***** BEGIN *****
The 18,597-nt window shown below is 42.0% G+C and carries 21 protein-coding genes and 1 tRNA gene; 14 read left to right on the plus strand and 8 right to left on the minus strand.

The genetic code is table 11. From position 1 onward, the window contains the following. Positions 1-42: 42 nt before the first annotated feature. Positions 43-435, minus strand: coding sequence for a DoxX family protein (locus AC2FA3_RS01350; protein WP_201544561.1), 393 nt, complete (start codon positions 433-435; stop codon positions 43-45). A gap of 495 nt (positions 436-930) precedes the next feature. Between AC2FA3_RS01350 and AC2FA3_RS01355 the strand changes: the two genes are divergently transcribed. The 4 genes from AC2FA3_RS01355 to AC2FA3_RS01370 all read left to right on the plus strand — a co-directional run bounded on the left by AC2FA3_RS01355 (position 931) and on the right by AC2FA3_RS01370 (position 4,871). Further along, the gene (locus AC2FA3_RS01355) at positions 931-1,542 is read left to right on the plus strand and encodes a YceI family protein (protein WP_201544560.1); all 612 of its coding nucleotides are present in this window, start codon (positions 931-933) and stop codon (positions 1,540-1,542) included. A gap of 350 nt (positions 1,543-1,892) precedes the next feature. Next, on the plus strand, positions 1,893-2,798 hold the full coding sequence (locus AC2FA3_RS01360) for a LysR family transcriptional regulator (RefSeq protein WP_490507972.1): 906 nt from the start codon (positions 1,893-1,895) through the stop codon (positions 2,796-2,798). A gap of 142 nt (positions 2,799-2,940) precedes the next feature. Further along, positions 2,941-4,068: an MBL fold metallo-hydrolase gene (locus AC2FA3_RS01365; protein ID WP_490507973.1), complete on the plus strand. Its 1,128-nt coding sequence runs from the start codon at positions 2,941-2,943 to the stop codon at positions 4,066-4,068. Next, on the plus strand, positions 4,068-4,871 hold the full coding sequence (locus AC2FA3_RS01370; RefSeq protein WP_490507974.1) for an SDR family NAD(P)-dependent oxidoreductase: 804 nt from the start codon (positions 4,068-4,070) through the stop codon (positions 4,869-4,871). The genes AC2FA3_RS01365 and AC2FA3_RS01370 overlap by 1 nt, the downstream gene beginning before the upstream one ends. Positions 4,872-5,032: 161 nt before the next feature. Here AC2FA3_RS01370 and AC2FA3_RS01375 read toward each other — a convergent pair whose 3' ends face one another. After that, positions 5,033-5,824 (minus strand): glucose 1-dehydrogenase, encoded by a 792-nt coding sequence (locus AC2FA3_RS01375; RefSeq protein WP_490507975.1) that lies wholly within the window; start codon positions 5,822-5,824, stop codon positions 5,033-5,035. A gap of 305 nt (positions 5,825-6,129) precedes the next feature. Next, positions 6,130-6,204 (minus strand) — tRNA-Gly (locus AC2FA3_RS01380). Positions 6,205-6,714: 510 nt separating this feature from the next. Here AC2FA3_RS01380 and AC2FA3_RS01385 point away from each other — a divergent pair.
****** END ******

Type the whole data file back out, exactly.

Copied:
The 18,597-nt window shown below is 42.0% G+C and carries 21 protein-coding genes and 1 tRNA gene; 14 read left to right on the plus strand and 8 right to left on the minus strand.

The genetic code is table 11. From position 1 onward, the window contains the following. Positions 1-42: 42 nt before the first annotated feature. Positions 43-435, minus strand: coding sequence for a DoxX family protein (locus AC2FA3_RS01350; protein WP_201544561.1), 393 nt, complete (start codon positions 433-435; stop codon positions 43-45). A gap of 495 nt (positions 436-930) precedes the next feature. Between AC2FA3_RS01350 and AC2FA3_RS01355 the strand changes: the two genes are divergently transcribed. The 4 genes from AC2FA3_RS01355 to AC2FA3_RS01370 all read left to right on the plus strand — a co-directional run bounded on the left by AC2FA3_RS01355 (position 931) and on the right by AC2FA3_RS01370 (position 4,871). Further along, the gene (locus AC2FA3_RS01355) at positions 931-1,542 is read left to right on the plus strand and encodes a YceI family protein (protein WP_201544560.1); all 612 of its coding nucleotides are present in this window, start codon (positions 931-933) and stop codon (positions 1,540-1,542) included. A gap of 350 nt (positions 1,543-1,892) precedes the next feature. Next, on the plus strand, positions 1,893-2,798 hold the full coding sequence (locus AC2FA3_RS01360) for a LysR family transcriptional regulator (RefSeq protein WP_490507972.1): 906 nt from the start codon (positions 1,893-1,895) through the stop codon (positions 2,796-2,798). A gap of 142 nt (positions 2,799-2,940) precedes the next feature. Further along, positions 2,941-4,068: an MBL fold metallo-hydrolase gene (locus AC2FA3_RS01365; protein ID WP_490507973.1), complete on the plus strand. Its 1,128-nt coding sequence runs from the start codon at positions 2,941-2,943 to the stop codon at positions 4,066-4,068. Next, on the plus strand, positions 4,068-4,871 hold the full coding sequence (locus AC2FA3_RS01370; RefSeq protein WP_490507974.1) for an SDR family NAD(P)-dependent oxidoreductase: 804 nt from the start codon (positions 4,068-4,070) through the stop codon (positions 4,869-4,871). The genes AC2FA3_RS01365 and AC2FA3_RS01370 overlap by 1 nt, the downstream gene beginning before the upstream one ends. Positions 4,872-5,032: 161 nt before the next feature. Here AC2FA3_RS01370 and AC2FA3_RS01375 read toward each other — a convergent pair whose 3' ends face one another. After that, positions 5,033-5,824 (minus strand): glucose 1-dehydrogenase, encoded by a 792-nt coding sequence (locus AC2FA3_RS01375; RefSeq protein WP_490507975.1) that lies wholly within the window; start codon positions 5,822-5,824, stop codon positions 5,033-5,035. A gap of 305 nt (positions 5,825-6,129) precedes the next feature. Next, positions 6,130-6,204 (minus strand) — tRNA-Gly (locus AC2FA3_RS01380). Positions 6,205-6,714: 510 nt separating this feature from the next. Here AC2FA3_RS01380 and AC2FA3_RS01385 point away from each other — a divergent pair.